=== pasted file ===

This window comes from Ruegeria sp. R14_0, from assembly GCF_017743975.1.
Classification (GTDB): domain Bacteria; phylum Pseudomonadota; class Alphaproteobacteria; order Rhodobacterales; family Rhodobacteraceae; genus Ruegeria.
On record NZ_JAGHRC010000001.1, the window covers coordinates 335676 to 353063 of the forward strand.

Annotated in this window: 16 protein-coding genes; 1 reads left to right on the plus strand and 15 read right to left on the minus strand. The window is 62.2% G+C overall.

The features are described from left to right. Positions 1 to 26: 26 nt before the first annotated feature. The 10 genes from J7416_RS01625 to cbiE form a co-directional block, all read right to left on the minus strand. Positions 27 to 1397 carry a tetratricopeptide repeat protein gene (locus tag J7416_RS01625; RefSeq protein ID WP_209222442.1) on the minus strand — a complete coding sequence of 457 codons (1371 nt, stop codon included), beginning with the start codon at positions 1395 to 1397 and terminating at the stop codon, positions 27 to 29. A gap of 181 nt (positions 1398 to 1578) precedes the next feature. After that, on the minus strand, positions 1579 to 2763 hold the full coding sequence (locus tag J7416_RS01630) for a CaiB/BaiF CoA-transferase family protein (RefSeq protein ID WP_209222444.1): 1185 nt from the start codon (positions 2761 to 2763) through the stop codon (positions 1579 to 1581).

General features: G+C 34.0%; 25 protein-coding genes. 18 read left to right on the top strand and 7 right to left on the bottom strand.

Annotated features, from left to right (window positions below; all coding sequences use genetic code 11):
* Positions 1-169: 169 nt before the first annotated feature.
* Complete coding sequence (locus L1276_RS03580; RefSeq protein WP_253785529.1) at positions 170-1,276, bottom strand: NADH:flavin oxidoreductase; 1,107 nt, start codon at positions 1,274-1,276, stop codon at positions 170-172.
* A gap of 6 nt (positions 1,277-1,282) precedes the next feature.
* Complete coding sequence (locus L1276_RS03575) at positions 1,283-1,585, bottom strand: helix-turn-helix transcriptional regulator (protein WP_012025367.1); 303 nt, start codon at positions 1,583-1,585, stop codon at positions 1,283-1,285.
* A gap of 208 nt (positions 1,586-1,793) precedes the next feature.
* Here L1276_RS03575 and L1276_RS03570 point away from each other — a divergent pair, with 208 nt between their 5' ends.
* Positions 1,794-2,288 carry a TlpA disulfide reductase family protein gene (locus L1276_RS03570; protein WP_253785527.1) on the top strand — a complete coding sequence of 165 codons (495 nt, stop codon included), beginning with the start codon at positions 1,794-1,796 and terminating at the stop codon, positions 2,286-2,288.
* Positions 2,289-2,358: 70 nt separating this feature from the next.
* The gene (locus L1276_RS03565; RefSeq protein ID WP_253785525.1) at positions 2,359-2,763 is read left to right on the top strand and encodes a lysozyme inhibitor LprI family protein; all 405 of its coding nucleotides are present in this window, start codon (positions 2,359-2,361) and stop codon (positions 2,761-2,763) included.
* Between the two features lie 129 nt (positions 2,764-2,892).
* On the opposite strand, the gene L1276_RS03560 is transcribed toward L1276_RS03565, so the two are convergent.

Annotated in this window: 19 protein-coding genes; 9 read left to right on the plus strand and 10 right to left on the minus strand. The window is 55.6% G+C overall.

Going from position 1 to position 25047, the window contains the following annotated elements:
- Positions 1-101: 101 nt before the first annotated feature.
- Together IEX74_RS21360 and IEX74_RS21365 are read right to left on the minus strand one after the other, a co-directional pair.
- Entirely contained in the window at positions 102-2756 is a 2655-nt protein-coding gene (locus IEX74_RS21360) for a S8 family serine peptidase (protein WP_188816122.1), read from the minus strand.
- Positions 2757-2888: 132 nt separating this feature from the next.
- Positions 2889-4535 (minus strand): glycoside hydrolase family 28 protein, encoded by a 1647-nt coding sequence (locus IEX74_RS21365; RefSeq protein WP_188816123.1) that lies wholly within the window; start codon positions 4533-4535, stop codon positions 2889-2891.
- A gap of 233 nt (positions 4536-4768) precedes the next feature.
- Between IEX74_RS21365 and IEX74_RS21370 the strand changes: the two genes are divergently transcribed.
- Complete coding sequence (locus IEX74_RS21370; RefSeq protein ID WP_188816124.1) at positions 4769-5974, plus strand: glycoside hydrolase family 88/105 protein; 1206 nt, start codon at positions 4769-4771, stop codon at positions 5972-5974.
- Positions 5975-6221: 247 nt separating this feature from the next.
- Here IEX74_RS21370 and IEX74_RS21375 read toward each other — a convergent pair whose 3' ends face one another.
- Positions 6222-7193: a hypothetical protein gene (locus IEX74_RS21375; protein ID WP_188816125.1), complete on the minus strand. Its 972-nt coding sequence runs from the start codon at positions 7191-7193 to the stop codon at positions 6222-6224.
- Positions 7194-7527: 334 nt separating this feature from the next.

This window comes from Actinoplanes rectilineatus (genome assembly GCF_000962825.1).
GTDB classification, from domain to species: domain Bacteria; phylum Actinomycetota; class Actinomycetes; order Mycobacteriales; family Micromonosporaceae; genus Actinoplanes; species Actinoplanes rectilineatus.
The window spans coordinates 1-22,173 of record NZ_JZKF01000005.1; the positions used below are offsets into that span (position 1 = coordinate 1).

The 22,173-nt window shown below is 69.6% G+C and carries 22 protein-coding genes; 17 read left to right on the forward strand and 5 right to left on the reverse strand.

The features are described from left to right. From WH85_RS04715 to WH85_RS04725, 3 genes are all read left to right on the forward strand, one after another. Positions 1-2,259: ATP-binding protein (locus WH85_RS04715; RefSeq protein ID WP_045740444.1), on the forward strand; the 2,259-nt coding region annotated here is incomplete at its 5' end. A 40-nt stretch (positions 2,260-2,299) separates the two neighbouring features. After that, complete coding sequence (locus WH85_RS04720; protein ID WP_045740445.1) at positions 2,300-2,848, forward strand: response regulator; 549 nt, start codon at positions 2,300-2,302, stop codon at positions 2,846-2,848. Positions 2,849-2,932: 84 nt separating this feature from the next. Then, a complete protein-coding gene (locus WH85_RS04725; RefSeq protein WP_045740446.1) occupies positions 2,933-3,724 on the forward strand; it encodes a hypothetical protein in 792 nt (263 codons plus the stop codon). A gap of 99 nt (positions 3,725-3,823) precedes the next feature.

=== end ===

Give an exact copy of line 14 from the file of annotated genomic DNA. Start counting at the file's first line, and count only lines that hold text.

* Positions 1,794-2,288 carry a TlpA disulfide reductase family protein gene (locus L1276_RS03570; protein WP_253785527.1) on the top strand — a complete coding sequence of 165 codons (495 nt, stop codon included), beginning with the start codon at positions 1,794-1,796 and terminating at the stop codon, positions 2,286-2,288.